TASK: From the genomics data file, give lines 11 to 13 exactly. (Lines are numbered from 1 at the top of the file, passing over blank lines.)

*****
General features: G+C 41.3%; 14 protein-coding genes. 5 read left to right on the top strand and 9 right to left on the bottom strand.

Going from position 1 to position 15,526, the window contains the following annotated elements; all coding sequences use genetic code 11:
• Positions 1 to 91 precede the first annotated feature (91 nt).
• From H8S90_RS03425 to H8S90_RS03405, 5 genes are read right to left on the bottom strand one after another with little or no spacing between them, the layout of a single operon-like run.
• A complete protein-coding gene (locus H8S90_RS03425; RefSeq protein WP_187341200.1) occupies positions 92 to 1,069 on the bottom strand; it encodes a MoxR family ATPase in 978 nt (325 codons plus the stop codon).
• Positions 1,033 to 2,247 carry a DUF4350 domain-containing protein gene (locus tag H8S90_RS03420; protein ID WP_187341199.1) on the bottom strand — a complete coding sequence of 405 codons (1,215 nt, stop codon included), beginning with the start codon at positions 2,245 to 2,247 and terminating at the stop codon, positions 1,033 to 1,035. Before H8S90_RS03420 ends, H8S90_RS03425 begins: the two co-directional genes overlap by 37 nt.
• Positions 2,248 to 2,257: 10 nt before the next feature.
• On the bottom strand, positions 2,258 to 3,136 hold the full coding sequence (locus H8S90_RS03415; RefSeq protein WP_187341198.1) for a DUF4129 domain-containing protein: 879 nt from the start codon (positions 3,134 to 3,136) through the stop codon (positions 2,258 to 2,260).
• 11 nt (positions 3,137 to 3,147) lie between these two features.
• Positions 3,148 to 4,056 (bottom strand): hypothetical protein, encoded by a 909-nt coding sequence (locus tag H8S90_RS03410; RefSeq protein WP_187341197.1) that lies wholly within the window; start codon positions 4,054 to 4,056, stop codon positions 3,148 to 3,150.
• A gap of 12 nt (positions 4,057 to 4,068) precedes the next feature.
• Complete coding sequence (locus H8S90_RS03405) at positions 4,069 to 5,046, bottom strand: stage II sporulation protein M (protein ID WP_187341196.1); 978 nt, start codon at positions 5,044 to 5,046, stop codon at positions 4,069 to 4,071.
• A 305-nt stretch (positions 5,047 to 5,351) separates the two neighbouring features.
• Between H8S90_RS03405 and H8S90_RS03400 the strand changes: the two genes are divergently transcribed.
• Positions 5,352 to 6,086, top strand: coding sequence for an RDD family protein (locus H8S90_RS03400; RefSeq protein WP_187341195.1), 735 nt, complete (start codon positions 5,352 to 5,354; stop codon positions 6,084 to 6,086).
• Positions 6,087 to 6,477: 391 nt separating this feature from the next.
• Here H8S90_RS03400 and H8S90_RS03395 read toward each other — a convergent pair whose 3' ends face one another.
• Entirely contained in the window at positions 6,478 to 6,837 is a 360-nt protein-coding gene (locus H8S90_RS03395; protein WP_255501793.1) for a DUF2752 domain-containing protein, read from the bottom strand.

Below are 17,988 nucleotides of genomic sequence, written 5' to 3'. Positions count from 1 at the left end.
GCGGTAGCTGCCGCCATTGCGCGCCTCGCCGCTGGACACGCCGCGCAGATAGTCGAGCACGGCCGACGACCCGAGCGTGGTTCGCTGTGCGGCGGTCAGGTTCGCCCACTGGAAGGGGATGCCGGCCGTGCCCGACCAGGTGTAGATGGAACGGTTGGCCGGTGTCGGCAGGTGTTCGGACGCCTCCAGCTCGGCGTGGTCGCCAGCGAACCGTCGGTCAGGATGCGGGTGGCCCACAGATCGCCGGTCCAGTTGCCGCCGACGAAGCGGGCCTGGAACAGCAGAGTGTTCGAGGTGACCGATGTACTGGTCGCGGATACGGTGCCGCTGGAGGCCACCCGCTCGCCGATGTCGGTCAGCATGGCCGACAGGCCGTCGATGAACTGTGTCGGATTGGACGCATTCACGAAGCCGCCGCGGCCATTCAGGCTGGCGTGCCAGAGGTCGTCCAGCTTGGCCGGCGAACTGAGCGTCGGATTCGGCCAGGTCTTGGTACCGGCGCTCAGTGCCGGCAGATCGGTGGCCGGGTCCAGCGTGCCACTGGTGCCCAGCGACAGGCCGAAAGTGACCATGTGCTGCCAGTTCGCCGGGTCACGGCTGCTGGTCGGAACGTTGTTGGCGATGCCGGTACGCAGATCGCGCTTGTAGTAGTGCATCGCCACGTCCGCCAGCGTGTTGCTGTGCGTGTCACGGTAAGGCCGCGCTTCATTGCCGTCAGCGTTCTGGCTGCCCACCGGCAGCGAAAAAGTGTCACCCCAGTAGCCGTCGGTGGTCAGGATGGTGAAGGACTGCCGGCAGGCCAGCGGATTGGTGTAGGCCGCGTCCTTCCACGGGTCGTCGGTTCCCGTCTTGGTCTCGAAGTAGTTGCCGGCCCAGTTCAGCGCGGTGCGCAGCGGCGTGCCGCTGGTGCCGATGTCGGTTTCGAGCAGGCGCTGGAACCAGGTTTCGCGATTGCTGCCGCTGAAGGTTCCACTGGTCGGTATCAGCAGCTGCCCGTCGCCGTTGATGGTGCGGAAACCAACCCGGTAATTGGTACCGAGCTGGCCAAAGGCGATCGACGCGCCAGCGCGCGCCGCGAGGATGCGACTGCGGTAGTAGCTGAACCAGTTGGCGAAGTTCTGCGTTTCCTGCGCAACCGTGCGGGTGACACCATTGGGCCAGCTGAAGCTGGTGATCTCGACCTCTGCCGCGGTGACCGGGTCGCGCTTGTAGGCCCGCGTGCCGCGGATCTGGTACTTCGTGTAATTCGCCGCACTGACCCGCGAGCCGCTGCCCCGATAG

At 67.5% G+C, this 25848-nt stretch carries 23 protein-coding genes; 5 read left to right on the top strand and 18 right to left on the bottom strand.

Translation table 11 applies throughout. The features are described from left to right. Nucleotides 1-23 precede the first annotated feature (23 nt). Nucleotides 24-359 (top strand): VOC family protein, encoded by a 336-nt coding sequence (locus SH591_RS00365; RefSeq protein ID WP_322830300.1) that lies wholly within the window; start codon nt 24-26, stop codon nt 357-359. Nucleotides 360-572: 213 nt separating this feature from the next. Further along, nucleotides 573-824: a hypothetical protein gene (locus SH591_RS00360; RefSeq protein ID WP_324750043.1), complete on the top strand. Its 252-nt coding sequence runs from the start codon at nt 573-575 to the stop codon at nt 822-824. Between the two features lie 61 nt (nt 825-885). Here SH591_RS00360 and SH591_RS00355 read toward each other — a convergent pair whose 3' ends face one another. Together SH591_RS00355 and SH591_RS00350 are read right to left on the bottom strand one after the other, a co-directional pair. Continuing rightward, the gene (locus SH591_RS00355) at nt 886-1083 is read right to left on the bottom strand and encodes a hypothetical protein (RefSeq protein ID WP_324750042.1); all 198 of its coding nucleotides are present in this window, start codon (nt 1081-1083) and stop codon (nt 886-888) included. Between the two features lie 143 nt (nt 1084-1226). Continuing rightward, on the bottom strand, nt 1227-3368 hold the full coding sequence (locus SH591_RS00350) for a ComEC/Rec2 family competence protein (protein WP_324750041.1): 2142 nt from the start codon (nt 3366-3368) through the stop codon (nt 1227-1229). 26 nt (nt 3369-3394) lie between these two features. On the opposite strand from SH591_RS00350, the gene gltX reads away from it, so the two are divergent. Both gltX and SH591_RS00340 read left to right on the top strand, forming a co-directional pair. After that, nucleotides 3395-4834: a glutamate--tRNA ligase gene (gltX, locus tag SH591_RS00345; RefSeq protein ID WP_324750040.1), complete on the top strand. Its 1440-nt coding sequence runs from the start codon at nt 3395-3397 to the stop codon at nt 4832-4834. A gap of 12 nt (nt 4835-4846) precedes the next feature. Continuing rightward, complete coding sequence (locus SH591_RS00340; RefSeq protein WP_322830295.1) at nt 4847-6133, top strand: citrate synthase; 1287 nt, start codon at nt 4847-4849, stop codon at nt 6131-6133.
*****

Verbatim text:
• A gap of 12 nt (positions 4,057 to 4,068) precedes the next feature.
• Complete coding sequence (locus H8S90_RS03405) at positions 4,069 to 5,046, bottom strand: stage II sporulation protein M (protein ID WP_187341196.1); 978 nt, start codon at positions 5,044 to 5,046, stop codon at positions 4,069 to 4,071.
• A 305-nt stretch (positions 5,047 to 5,351) separates the two neighbouring features.